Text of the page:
Commissioner for Cohesion and Reforms Elisa Ferreira said the decision to terminate the collaboration with Russia and Belarus is the “result of the brutal war of Russia against Ukraine.”

The funding package is part of the Commission’s Neighborhood, Development, and International Cooperation Instrument.

The Commission first halted its collaboration with the co-belligerents in March 2022 following Russia’s full-scale invasion of Ukraine and reassigned 26 million euros ($28.2 million) to Ukraine and Moldova.

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This recent decision means the remaining funds for the 2021-2027 period will also be redistributed to bolster the EU’s programs in Ukraine and Moldova.

These programs include the improvement of cross-border transportation links, development of healthcare services, facilitation of educational and research projects, and enhancing institutional capacity.

“This will help strengthen collaboration between EU regions and local stakeholders with Ukrainian and Moldovan partners,” Ferreira said.

Lithuania shuts 2 border crossings with Belarus

Lithuania closed two of its border crossings into Belarus on Aug. 18, citing a changing geopolitical situation, smuggling, and threats to national security.

Vilnius didn’t specify its reasoning behind the decision, although Lithuanian politicians have pointed to the Russian Wagner mercenary in Belarus.

Lithuania, Poland, and Latvia, which all share borders with Belarus, have expressed growing concern over the threats presented by nearby Belarusian military drills, the Wagner Group’s presence in the country, and the ongoing influx of migrants amid the Minsk-engineered migrant crisis.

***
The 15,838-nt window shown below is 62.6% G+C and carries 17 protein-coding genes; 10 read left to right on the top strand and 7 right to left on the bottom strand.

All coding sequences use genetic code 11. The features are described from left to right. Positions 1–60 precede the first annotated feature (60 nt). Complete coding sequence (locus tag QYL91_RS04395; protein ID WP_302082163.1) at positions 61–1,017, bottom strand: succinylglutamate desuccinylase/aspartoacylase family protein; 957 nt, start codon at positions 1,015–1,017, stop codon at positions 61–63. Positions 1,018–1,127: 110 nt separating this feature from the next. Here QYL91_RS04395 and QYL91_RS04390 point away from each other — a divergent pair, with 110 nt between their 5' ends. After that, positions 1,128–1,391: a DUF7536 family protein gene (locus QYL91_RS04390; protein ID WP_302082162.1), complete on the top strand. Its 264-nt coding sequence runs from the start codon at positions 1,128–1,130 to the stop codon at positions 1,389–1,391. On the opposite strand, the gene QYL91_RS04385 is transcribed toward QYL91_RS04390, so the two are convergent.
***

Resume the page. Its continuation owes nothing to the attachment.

According to Lithuanian Interior Minister Agnė Bilotaitė, the Baltic states and Poland will meet on Aug. 28 in Warsaw to discuss a coordinated approach to border closures with Belarus to “reduce threats.”

Latvian President Edgars Rinkevics announced on Aug. 17 that he had called a National Security Council meeting to discuss the situation at Latvia’s borders with Russia and Belarus.

The Lithuanian Transport Ministry said the closures are temporary and will not fundamentally affect the situation at the border, noting that traffic from the Tverecius and Sumskas crossings will be redirected to the Medinikai checkpoint.

A considerable number of Lithuanian citizens continue to use Minsk’s visa-free regime to travel to Belarus, often to take advantage of the lower cost of goods at duty-free shops by the border.

According to Belarusian statistics, at least 170,000 Lithuanian citizens have entered the country so far in 2023. The Lithuanian government has discouraged its citizens from visiting, placing signs by the border that state, “Do not travel to Belarus. You may fail to come back.”

The Belarusian Foreign Ministry denounced the closures, claiming they are “politically motivated” attempts to prevent Lithuanian citizens from visiting Belarus.

Following the crossings’ closure, the U.S. urged its citizens to leave or avoid travel to Belarus.